Heewon Kim

Health disco OG image
Heewon Kim

Heewon Kim

Health disco academic program
Public Health
healthy disco cohort year


Hi, my name is Heewon Kim, a first-year public health major student with a pre-med option, and I participated in the URSA Engage program as an undergraduate intern in Dr. David Dallas’s lab this year (2023-24). Dallas Lab is a part of the OSU College of Health and focuses on research about biology of human and animal milk. I got to participate in a mini project under my mentor’s supervision. My mentor, graduate assistant Md Atikur Rahman, has been working on his research titled “Antimicrobial Activities of In Vitro Digested Human Donor Milk Peptide” this year, and I mainly learned wet lab skills while assisting him with his experiments. Later, I was given the opportunity to do experiments on my own as well.

Traditionally, the URSA program begins during winter term, and that’s what my mentor and I did as well. We started with having me familiarize myself with lab settings, and Atik assigned me readings and videos after each meeting to make sure I was prepared for the next step and seeing the big picture of the experiment as a whole. Then, in the beginning of each meeting, he would answer any questions I had and show me a demo of lab skills. Outside the lab, I did a few presentations, including my research proposal and progress at Dallas Lab weekly meetings. I presented at the Spring Poster Symposium as well, which was a requirement for the URSA program.

My project was like a simplified version of Atik’s research. Mine had fewer numbers of donor milk samples and bacteria, which I will explain soon. The idea of the research was to determine which conservation method of donor milk, between freezing and pasteurization, would be more effective in terms of antimicrobial activities for preterm infants.

The first step was conducting in-vitro digestion performed in a test tube, not an actual baby, on donor milk samples because digestion would be the general route for infants to obtain donor milk peptides. Gastrointestinal juice was modeled to have higher pH than usual as preterm babies’ digestive systems are not fully developed. The digested samples underwent an array of experimental stages to have peptides left without fats, proteins and sugars/salts. The extracted peptides were then diluted with water to proper concentration, and their antimicrobial activities were analyzed via oil diffusion (the common image of a petri dish filled with jelly-like substance with bacteria growing on it) and microbroth dilution (diluting the peptide into diverse concentrations and determining the minimum inhibitory concentration).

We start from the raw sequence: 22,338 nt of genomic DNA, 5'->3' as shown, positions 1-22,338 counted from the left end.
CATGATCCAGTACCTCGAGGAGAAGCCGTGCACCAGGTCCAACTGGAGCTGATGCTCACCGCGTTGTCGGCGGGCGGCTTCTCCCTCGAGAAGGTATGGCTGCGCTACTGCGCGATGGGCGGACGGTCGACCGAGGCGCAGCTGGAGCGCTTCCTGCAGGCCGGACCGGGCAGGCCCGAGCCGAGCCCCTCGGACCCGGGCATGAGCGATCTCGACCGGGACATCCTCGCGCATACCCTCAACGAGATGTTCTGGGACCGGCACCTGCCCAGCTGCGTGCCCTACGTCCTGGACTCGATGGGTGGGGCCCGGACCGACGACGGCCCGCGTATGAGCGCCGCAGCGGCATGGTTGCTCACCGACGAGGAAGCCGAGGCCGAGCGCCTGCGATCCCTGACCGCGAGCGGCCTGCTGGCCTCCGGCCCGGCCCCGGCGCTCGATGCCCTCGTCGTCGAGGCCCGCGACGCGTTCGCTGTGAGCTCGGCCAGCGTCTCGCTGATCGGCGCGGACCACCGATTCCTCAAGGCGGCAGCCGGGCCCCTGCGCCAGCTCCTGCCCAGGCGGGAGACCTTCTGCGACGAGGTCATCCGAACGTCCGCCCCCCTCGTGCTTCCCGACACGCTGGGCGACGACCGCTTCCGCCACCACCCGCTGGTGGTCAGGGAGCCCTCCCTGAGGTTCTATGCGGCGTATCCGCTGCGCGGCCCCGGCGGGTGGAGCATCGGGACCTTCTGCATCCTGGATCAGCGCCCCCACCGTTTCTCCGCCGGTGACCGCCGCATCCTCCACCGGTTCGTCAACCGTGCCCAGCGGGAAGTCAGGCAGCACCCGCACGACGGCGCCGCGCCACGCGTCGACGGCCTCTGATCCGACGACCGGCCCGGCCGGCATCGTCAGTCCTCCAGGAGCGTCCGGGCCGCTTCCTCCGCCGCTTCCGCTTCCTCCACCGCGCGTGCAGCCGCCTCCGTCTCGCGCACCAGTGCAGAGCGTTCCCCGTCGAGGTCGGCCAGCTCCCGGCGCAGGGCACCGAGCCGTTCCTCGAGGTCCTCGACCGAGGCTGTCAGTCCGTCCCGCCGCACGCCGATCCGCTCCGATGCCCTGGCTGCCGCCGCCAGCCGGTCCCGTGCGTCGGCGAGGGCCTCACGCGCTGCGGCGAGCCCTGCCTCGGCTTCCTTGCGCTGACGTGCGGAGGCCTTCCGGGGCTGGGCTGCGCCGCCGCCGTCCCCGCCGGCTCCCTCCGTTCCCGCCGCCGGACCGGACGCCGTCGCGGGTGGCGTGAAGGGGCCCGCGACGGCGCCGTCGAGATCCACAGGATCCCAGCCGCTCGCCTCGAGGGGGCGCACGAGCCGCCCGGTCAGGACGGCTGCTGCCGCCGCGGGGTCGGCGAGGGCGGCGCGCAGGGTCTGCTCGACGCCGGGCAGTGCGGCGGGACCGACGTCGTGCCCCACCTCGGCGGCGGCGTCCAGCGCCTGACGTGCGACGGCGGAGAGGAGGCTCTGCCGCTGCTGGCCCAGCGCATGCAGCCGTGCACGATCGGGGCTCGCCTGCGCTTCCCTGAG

Overall, I really enjoyed working in the Dallas Lab and getting to do experiments on my own. The experiences I had were wonderful, and I really appreciate Dr. Dallas and my mentor Atik as well as the URSA program for giving me the opportunity to take a step into the professional lab setting as a non-pro without any past lab experience. I’m planning to continue working as an undergrad intern next school year and can’t wait for fall term!

Why did you choose the College of Health at OSU to pursue your studies?

Being a pre-med student, I was actually a College of Science student upon the time of admission. I was a biochemistry major then switched to public health in the College of Health. It’s not that I thought one major is superior to another, but I learned I wanted to pursue my undergraduate degree in public health based on health careers classes I took in high school. Although it is true that I have to take pre-med science classes separately from my major requirements, I love my current major and am 100% satisfied with my decision.

What sparked your interest in health?

Honestly, I don’t remember why I got interested in health in the first place. I know it sounds a little silly, but I’ve wanted to be a doctor since I was young. Even after exploring many other fields and interests as I grew up, I decided medicine and health is what I wanted to pursue in future.

Why are you interested in research?

On top of the fact that I’ll need this for med school admission, I wanted to have some experience with a wet lab environment. The only experience I had before this were labs in AP chemistry and biology classes, and I definitely wanted to utilize the research opportunities here.

What research will you be working on and with whom?

I’m working on “Antimicrobial Activities of In vitro Digested Human Donor Milk Peptide,” mentored by Atikur Rahman in the Dallas Lab.

What are your future career and/or academic plans?

As previously mentioned, I want to attend a medical school after undergraduate years and become a doctor. I have no idea what specialty I want to do yet, but I hope to figure it out as I explore the field.


The Healthy Discoveries undergraduate research program is made possible with the generous support of the Patricia Valian Reser Fund for Experiential Learning.